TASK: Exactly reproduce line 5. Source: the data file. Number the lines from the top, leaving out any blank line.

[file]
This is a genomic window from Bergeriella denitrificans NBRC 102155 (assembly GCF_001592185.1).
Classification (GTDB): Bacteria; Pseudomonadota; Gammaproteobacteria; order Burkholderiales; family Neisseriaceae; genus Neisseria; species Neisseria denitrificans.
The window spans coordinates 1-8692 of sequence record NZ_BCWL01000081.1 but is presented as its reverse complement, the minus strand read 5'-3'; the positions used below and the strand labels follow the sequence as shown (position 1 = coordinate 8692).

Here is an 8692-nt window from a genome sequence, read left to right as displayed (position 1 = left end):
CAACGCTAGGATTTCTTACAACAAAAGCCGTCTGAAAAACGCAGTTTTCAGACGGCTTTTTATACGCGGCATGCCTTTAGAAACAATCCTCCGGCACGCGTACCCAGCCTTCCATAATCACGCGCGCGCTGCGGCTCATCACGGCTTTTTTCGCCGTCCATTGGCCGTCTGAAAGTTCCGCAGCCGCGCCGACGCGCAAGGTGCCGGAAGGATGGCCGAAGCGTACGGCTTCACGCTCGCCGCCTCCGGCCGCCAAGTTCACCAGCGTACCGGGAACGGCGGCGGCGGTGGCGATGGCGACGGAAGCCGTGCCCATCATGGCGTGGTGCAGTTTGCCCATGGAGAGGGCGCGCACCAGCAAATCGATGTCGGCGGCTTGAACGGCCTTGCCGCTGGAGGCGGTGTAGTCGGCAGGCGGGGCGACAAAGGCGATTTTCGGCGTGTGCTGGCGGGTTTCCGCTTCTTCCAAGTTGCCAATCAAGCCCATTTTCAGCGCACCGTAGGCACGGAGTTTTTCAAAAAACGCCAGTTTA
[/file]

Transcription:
CAACGCTAGGATTTCTTACAACAAAAGCCGTCTGAAAAACGCAGTTTTCAGACGGCTTTTTATACGCGGCATGCCTTTAGAAACAATCCTCCGGCACGCGTACCCAGCCTTCCATAATCACGCGCGCGCTGCGGCTCATCACGGCTTTTTTCGCCGTCCATTGGCCGTCTGAAAGTTCCGCAGCCGCGCCGACGCGCAAGGTGCCGGAAGGATGGCCGAAGCGTACGGCTTCACGCTCGCCGCCTCCGGCCGCCAAGTTCACCAGCGTACCGGGAACGGCGGCGGCGGTGGCGATGGCGACGGAAGCCGTGCCCATCATGGCGTGGTGCAGTTTGCCCATGGAGAGGGCGCGCACCAGCAAATCGATGTCGGCGGCTTGAACGGCCTTGCCGCTGGAGGCGGTGTAGTCGGCAGGCGGGGCGACAAAGGCGATTTTCGGCGTGTGCTGGCGGGTTTCCGCTTCTTCCAAGTTGCCAATCAAGCCCATTTTCAGCGCACCGTAGGCACGGAGTTTTTCAAAAAACGCCAGTTTA